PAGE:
CICADAS

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Maniototoflyfisher
Posts: 128
Joined: Sat Apr 01, 2017 6:30 pm

Re: CICADAS

Post by Maniototoflyfisher » Sat Feb 20, 2021 4:04 pm

Just spend the day at another dam between home and Alexandra - perfect day - hot with afternoon breeze - when I arrived 9.30am was rippled with odd calm patch - hopped into the kayak and 100m off shore in calm patch saw trout rise a few times (to midges or craneflies - both on surface) but by time I got there the ripple had returned and never saw another rise - that was the only trout I saw for the day😫 only saw 1 cicada on the water as well😩



icthusiast
Posts: 49
Joined: Sat May 10, 2014 11:41 pm

Re: CICADAS

Post by icthusiast » Sat Feb 20, 2021 6:20 pm

I was out for a wander up one of the Hutt tributaries today and the cicada song was deafening! :D

I'm not sure why there's nothing much going on down in the main valley but off the beaten track was very encouraging.

Plenty of cicadas but not many fish! Only saw two all day and me and my mate had one failure each!! :roll:

Ah well, there'll be another day...


All the best
GarthS
<"}}}><\

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TIDDLER
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Joined: Fri Apr 17, 2015 5:42 pm

Re: CICADAS

Post by TIDDLER » Tue Feb 23, 2021 11:05 am

THE LORD WORKS IN MYSTERIOUS WAYS - SO DO CICADAS ! I LOOKED AT THE FORECAST LAST WK - NOTED SEVERAL HOT DAYS AHEAD WITH WARM NIGHTS. I LEFT THE WKEND FOR THE WORKERS AND BESIDES I HAD TO SEE THE YACHTING.
MONDAY - STILL HOT - WENT TO A FAVOURITE HOLE IN MY FAV PUDDLE . OFFSHORE WIND WITH A LOT OF TUSSOCK BEHIND ME . VERY FEW (5) CICADAS ON WATER . LANDED 1 FISH ON "DAVE'S HOPPER" AFTER SHE REFUSED IT WITH 3 FAKE TAKES. REST OF DAY USING ALL (usually successful) CICADA PATTERNS - SAW A FEW REFUSALS - NO TAKES. ONLY A COUPLE OF PROPER RISES OUT FURTHER.
ALSO - NEXT TO NO OTHER INSECT LIFE - NO DAMSELS !
WHATS GOING ON ? DAVE (manio) HAS LOTS OF CICADAS ON HIS PUDDLE ON THE 18th AND YET I GET ZILCH THIS SEASON . THESE LAKES ARE NOT FAR APART AS THE SEAGULL FLIES (when Daves not catching them :P ).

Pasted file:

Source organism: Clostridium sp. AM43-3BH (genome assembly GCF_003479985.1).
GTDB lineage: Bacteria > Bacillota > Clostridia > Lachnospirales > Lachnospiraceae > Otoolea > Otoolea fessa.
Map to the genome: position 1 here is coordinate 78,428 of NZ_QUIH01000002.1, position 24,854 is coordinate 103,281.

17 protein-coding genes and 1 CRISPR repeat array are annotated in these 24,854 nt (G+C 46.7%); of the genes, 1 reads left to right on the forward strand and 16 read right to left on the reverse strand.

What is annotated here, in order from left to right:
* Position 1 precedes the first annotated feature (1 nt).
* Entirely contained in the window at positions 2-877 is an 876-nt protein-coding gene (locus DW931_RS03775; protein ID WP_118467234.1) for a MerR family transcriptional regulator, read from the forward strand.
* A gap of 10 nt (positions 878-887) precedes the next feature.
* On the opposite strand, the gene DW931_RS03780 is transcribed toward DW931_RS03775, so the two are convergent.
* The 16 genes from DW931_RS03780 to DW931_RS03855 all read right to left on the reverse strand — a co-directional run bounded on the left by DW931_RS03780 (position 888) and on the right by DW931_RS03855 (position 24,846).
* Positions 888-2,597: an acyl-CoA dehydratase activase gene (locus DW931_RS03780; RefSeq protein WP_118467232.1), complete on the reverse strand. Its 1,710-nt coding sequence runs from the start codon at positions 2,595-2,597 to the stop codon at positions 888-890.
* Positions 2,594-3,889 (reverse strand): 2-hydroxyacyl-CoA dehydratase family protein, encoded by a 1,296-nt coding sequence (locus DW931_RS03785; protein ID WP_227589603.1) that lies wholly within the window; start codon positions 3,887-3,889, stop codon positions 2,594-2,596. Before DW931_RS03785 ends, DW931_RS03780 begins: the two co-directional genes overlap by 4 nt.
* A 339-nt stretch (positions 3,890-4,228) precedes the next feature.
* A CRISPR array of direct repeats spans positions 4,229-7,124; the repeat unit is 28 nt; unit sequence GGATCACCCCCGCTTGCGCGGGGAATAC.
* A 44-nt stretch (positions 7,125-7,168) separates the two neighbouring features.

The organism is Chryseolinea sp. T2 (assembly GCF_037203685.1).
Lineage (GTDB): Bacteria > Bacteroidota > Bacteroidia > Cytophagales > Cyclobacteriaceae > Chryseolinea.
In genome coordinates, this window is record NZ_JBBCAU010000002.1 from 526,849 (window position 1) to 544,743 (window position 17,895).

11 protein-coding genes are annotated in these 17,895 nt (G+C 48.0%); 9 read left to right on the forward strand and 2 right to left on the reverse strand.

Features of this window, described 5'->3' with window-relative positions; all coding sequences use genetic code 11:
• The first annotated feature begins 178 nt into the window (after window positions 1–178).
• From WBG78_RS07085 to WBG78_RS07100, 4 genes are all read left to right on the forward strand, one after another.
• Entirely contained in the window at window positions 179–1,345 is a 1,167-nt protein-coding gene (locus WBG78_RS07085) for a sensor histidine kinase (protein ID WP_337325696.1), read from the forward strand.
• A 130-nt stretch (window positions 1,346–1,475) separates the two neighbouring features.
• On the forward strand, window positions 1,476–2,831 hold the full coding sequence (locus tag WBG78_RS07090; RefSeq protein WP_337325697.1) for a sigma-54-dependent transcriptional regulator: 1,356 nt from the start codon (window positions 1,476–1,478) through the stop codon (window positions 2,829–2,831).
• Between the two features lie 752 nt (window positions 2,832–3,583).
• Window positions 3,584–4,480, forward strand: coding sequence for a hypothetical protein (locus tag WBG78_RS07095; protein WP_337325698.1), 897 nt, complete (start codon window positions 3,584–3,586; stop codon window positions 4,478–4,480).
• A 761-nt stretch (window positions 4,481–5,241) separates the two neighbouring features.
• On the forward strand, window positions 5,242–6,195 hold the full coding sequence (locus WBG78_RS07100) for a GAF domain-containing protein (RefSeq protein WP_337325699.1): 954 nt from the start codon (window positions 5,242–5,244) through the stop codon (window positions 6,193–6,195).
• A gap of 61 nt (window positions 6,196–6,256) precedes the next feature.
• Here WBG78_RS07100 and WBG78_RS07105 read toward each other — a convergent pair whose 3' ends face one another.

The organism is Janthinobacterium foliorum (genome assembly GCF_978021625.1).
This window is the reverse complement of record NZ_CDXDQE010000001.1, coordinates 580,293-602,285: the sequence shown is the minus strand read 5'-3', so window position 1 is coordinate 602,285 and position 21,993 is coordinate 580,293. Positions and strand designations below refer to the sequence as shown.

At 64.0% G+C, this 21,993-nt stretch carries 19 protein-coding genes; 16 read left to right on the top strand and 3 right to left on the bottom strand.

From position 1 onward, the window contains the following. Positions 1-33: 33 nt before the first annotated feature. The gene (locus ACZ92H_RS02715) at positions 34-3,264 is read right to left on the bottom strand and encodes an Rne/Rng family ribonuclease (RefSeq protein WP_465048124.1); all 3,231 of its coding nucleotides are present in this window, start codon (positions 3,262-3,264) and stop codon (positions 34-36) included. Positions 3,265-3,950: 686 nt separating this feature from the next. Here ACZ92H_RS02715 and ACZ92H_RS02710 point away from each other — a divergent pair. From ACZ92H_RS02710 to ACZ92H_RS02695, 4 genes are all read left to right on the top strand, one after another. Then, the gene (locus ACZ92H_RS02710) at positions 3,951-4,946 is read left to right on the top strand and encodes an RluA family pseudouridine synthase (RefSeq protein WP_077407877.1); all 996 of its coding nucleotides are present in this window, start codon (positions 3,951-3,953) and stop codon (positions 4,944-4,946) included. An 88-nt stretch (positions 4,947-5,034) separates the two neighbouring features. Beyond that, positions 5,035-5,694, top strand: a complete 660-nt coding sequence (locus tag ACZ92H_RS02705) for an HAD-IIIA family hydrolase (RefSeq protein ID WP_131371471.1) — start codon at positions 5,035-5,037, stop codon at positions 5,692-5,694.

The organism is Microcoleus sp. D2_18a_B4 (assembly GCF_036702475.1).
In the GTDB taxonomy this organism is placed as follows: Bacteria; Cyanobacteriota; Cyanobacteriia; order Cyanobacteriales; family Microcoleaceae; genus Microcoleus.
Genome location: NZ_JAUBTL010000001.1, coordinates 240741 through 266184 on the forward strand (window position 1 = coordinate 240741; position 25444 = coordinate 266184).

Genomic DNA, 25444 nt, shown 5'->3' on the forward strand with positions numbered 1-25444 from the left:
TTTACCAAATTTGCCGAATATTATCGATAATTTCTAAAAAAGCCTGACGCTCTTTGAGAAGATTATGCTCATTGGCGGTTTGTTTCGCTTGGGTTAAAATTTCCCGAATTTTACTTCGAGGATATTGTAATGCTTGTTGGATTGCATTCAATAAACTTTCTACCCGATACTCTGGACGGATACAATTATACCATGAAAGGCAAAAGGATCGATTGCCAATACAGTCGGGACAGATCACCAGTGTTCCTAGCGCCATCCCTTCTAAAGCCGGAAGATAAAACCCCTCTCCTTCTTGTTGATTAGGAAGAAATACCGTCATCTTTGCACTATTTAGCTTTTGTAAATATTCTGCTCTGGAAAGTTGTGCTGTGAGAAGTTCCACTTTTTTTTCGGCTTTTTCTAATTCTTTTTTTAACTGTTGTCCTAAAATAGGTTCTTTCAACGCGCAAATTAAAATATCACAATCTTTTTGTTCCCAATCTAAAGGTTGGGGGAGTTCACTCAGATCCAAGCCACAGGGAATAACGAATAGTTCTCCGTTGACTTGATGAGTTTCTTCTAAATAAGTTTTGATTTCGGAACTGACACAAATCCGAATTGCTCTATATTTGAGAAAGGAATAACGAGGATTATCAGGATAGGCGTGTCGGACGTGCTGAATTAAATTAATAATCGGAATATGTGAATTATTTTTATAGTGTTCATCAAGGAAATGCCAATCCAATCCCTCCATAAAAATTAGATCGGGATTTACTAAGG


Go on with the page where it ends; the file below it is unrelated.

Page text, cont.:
TO MY KNOWLEDGE THE WEATHER HAS BEEN VERY SIMILAR AND THE SAME INSECT - KIKIHIA ANGUSTUS . WHY HAVE THEY EMERGED ON 1 LAKE AND NOT ON THE OTHER ??
THE TROUT HAVE NOT HAD A CHANCE TO GET ENTHUSIASTIC ABOUT CICADA THIS SEASON .
I'M NOT A FAN OF THESE MYSTERIOUS WAYS :? .
AL.



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TIDDLER
Posts: 302
Joined: Fri Apr 17, 2015 5:42 pm

Re: CICADAS

Post by TIDDLER » Tue Feb 23, 2021 11:56 am

THE CICADA'S NAME SHOULD HAVE READ KIKIHIA ANGUSTA

https://commons.wikimedia.org/wiki/File ... ateral.jpg



Maniototoflyfisher
Posts: 128
Joined: Sat Apr 01, 2017 6:30 pm

Re: CICADAS

Post by Maniototoflyfisher » Tue Feb 23, 2021 1:30 pm

Hi TIDDLER - isn't it infuriating when in February the conditions seem ideal for cicada emergence and nothing happens!! Fortunately, for at least the past 5 days, my local puddle has produced lots of cicadas and rising trout - I only had one day there but have had reports from others of great fishing. Hard to know why/how it differs from your puddle given that they are close.



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TIDDLER
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Re: CICADAS

Post by TIDDLER » Tue Feb 23, 2021 4:39 pm

THIS IS NOT A HUGE HELP BUT GIVES US A LITTLE INSIGHT AS TO THEIR EMERGENCE CYCLE ...

Forum-The ecology of sub-alpine cicadas
Barratt (1983) has surveyed the abundance of "tussock grassland cicadas" across a range of grassland types, altitudes, and aspects near Millers Flat, Otago, but little is known of the life-cycle
biology or ecology of New Zealand cicadas, apart from the widespread "grass cicada" Kikihia muta (F.). Cumber (1952), using the name Melampsalta cruentata (see Fleming & Scott 1970), demonstrated at a lowland site that K. muta has overwintering eggs, five nymphal instars, and a variable life-cycle of 3(+) years. He also recorded population variation in the soil-dwelling nymphs by sampling two contiguous vegetation types. His results showed that: (1) later instar nymphs were more abundant among the large succulent roots of Phormium sp.(p.) (Phormiaceae) than below pasture grasses 0.6 m distant; and (2) fifth instar nymphs below Phormium were significantly larger (P < 0.001) than those below pasture grasses.
Twenty years later in the same site environs, Fleming & Scott (1970) sampled male K. muta adults and found a significantly larger body size in individuals that had fed below Phormium (P < 0.001), thus extending the demonstration of a pronounced size bimodality across the two feeding classes. It therefore appears likely that the lateral movement of nymphs through soil is frequently localised within the root zones of individual plants and does not extend to neighbouring plants. Ifother non-forest cicada species have similarly restricted movement, it follows that the spatial distributions of nymph emergence holes and ecdysal skins may approximate the distributions of host plants in mixed shrub-grassland, as in forest (e.g., Dybas & Lloyd 1962).

• "Instar describes an immature arthropod between moults.
◦ For example, after hatching from its egg an insect is said to be in its first instar. When the insect moults it is then a second instar and so on."
From The Amateur Entomologists' Society Glossary (Feb. 2016)
 AL.



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